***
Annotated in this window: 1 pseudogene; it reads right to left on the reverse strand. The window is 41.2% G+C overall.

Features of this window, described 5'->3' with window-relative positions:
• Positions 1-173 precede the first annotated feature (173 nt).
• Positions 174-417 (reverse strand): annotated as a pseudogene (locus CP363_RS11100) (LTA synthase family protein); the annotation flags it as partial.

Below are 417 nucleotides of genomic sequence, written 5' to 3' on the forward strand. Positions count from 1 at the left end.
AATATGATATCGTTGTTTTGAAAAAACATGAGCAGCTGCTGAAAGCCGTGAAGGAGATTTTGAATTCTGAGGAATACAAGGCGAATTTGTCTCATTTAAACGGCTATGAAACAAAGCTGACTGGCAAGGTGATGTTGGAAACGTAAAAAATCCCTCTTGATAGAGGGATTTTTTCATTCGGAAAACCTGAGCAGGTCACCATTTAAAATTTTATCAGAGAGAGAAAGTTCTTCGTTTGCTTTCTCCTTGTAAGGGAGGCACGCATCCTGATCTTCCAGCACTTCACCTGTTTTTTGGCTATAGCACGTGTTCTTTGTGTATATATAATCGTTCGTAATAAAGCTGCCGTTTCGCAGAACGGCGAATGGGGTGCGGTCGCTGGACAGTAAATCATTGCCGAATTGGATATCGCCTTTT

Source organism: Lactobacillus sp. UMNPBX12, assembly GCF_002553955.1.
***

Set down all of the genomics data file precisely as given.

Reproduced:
Annotated in this window: 1 pseudogene; it reads right to left on the reverse strand. The window is 41.2% G+C overall.

Features of this window, described 5'->3' with window-relative positions:
• Positions 1-173 precede the first annotated feature (173 nt).
• Positions 174-417 (reverse strand): annotated as a pseudogene (locus CP363_RS11100) (LTA synthase family protein); the annotation flags it as partial.

Below are 417 nucleotides of genomic sequence, written 5' to 3' on the forward strand. Positions count from 1 at the left end.
AATATGATATCGTTGTTTTGAAAAAACATGAGCAGCTGCTGAAAGCCGTGAAGGAGATTTTGAATTCTGAGGAATACAAGGCGAATTTGTCTCATTTAAACGGCTATGAAACAAAGCTGACTGGCAAGGTGATGTTGGAAACGTAAAAAATCCCTCTTGATAGAGGGATTTTTTCATTCGGAAAACCTGAGCAGGTCACCATTTAAAATTTTATCAGAGAGAGAAAGTTCTTCGTTTGCTTTCTCCTTGTAAGGGAGGCACGCATCCTGATCTTCCAGCACTTCACCTGTTTTTTGGCTATAGCACGTGTTCTTTGTGTATATATAATCGTTCGTAATAAAGCTGCCGTTTCGCAGAACGGCGAATGGGGTGCGGTCGCTGGACAGTAAATCATTGCCGAATTGGATATCGCCTTTT

Source organism: Lactobacillus sp. UMNPBX12, assembly GCF_002553955.1.